Types of Recyclable Plastics

Different types of plastics and which plastics are safe

What you can and can’t recycle

Plastics are everywhere, and in almost everything (whether we think about it or not). So how can we be responsible as consumers when buying goods from washing machines to drink bottles?

What is plastic really? It’s actually a wide range of synthetic or semi-synthetic materials which are made from the main ingredient referred to as polymers. These substances possess a particular characteristic named plasticity. This typically makes it possible for plastics to be molded, pressed or extruded into various solid shapes. The popularity of plastic can be attributed to the fact can be adapted to many different uses.

Plastics are generally versatile and lightweight, durable and flexible. These qualities have been used for many applications. Bottle manufacturers have long referred to plastics as a life-saving solution in countries with a poor quality water supply. This claim however, is now overshadowed and contested due to the growing awareness around the environmental impact of plastics, and climate change due to the role plastics manufacture has had in adding to the increase of carbon in human-environment. The increasing environmental impact of discarded plastic is clear. The conservative approach to counter the negative impact on wildlife and climate change, means that we need to either limit the use of plastics or use recyclable, long-life products to reduce the amount of single use plastic which can end up in our natural environment.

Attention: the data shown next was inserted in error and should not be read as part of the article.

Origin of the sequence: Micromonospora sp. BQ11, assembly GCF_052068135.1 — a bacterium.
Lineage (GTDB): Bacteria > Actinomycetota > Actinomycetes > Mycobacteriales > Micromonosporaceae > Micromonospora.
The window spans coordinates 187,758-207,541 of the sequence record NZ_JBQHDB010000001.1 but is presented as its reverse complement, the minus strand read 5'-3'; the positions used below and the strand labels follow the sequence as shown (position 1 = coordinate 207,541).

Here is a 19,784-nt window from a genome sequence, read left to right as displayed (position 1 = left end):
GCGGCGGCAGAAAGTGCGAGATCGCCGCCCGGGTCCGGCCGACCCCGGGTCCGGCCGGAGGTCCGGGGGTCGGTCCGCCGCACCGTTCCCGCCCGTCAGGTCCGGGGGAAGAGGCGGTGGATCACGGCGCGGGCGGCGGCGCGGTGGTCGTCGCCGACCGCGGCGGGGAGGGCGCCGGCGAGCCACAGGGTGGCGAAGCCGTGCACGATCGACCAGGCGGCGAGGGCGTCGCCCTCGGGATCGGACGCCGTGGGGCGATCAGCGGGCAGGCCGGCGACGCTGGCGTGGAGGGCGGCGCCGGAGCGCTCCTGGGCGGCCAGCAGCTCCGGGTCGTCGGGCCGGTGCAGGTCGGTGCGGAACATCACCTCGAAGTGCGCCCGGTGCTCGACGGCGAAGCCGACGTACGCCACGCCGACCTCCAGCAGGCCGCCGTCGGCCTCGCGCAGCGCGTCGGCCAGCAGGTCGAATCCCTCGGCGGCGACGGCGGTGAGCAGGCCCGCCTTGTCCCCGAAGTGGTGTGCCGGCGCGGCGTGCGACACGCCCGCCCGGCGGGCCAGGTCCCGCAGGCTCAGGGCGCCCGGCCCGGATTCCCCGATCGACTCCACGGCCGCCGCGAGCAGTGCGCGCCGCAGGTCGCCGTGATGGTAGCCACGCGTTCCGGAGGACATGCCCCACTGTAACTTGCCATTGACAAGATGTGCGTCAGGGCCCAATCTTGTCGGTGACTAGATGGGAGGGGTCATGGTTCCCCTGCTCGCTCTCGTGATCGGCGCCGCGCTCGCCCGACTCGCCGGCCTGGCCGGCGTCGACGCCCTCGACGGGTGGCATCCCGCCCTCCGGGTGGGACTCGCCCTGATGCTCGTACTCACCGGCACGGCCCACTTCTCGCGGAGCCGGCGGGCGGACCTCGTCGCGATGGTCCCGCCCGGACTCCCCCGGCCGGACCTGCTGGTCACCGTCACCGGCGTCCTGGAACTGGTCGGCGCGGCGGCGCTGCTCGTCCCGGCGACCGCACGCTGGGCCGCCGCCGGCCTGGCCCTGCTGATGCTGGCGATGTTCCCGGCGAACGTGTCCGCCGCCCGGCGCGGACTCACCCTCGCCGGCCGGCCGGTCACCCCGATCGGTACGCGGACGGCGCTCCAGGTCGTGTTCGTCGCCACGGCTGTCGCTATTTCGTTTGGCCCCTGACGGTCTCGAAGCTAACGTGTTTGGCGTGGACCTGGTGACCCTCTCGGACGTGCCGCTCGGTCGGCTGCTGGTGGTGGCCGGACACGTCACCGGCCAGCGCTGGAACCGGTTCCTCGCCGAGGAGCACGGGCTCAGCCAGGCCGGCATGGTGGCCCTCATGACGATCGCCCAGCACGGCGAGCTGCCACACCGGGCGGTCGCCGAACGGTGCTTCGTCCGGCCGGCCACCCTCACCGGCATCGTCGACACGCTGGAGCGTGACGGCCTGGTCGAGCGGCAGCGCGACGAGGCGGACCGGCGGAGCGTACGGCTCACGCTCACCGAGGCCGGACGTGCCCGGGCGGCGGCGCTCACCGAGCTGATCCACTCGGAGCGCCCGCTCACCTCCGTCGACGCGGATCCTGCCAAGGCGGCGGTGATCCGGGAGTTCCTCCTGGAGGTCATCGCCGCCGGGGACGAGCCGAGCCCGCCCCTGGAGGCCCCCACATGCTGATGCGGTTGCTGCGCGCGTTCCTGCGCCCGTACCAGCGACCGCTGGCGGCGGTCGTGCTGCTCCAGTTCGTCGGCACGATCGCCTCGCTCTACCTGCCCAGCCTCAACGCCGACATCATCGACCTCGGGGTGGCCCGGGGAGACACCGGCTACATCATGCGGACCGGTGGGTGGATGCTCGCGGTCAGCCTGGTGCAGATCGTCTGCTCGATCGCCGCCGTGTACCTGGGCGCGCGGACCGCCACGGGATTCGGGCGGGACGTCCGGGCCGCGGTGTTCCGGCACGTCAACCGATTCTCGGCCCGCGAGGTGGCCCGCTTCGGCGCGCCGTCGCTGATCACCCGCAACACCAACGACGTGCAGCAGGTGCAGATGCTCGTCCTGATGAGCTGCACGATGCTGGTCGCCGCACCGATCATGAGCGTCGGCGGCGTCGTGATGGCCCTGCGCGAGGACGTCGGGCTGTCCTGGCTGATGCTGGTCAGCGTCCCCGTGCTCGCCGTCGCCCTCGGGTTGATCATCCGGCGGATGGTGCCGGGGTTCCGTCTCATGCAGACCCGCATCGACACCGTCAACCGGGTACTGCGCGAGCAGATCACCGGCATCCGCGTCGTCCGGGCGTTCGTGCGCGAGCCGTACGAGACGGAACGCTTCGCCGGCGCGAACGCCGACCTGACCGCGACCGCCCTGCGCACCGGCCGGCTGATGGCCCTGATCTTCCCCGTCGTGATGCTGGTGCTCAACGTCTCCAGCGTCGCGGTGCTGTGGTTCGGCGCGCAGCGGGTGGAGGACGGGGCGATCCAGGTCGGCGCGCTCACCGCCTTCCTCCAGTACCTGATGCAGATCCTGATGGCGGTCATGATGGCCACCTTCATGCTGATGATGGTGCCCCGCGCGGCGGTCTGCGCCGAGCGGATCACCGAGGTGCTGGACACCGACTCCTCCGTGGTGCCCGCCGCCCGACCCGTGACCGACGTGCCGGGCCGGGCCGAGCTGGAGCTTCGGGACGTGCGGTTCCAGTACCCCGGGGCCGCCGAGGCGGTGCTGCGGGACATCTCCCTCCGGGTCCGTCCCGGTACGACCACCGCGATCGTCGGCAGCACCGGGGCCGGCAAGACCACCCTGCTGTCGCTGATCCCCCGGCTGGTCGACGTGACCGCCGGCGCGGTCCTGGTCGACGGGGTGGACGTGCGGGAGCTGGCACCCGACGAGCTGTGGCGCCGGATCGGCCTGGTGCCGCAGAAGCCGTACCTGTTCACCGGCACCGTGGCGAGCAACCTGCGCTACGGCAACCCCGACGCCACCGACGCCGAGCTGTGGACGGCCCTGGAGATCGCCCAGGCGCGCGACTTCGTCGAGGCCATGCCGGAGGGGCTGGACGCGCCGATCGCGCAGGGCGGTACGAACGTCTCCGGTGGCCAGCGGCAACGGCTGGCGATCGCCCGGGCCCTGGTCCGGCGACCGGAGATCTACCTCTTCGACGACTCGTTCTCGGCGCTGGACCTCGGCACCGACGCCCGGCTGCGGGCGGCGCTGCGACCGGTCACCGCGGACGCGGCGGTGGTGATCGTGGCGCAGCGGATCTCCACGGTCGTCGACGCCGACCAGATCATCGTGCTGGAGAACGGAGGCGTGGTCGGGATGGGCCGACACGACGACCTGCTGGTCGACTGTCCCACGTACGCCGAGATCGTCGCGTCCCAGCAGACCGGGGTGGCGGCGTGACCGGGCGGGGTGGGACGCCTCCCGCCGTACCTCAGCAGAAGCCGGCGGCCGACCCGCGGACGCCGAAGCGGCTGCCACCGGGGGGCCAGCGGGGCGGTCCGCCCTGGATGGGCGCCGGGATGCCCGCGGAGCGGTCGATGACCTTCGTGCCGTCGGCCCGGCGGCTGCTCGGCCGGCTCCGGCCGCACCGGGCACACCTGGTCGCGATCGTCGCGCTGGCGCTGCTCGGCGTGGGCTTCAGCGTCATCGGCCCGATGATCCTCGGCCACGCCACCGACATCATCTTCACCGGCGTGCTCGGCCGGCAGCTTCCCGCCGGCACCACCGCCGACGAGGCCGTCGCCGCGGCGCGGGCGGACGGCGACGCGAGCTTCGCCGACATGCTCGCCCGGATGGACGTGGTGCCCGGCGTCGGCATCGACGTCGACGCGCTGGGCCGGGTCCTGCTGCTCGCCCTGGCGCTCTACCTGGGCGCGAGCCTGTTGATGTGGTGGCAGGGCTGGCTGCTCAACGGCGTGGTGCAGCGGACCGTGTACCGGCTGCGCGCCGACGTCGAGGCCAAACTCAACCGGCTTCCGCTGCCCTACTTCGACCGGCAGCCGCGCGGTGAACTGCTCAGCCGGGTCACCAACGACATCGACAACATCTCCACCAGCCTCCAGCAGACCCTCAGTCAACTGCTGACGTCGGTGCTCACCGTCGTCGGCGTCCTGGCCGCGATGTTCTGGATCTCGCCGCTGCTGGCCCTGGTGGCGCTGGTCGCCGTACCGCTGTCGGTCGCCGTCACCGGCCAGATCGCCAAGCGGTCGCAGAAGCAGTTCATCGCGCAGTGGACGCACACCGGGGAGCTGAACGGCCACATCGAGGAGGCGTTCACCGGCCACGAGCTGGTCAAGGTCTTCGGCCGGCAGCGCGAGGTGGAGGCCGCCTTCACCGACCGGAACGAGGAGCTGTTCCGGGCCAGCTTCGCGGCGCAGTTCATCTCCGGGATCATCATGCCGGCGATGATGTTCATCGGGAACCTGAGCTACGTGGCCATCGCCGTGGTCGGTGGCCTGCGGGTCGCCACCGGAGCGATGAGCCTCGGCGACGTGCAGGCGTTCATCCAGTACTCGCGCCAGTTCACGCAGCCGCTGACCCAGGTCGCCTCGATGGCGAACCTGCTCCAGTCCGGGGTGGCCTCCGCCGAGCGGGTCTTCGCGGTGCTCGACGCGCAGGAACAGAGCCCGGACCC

Why plastic recycling is important

Plastics occur in various forms around us. It is found in water bottles, wraps, car, household appliances, cleaning and beauty or hair products, packaging materials, containers – in many other forms of everyday items. If you really think about how many objects we use that contain plastic, it’s everywhere and it’s almost impossible to avoid. Fortunately, not every plastic is created equal, and it’s as recyclable as it is versatile.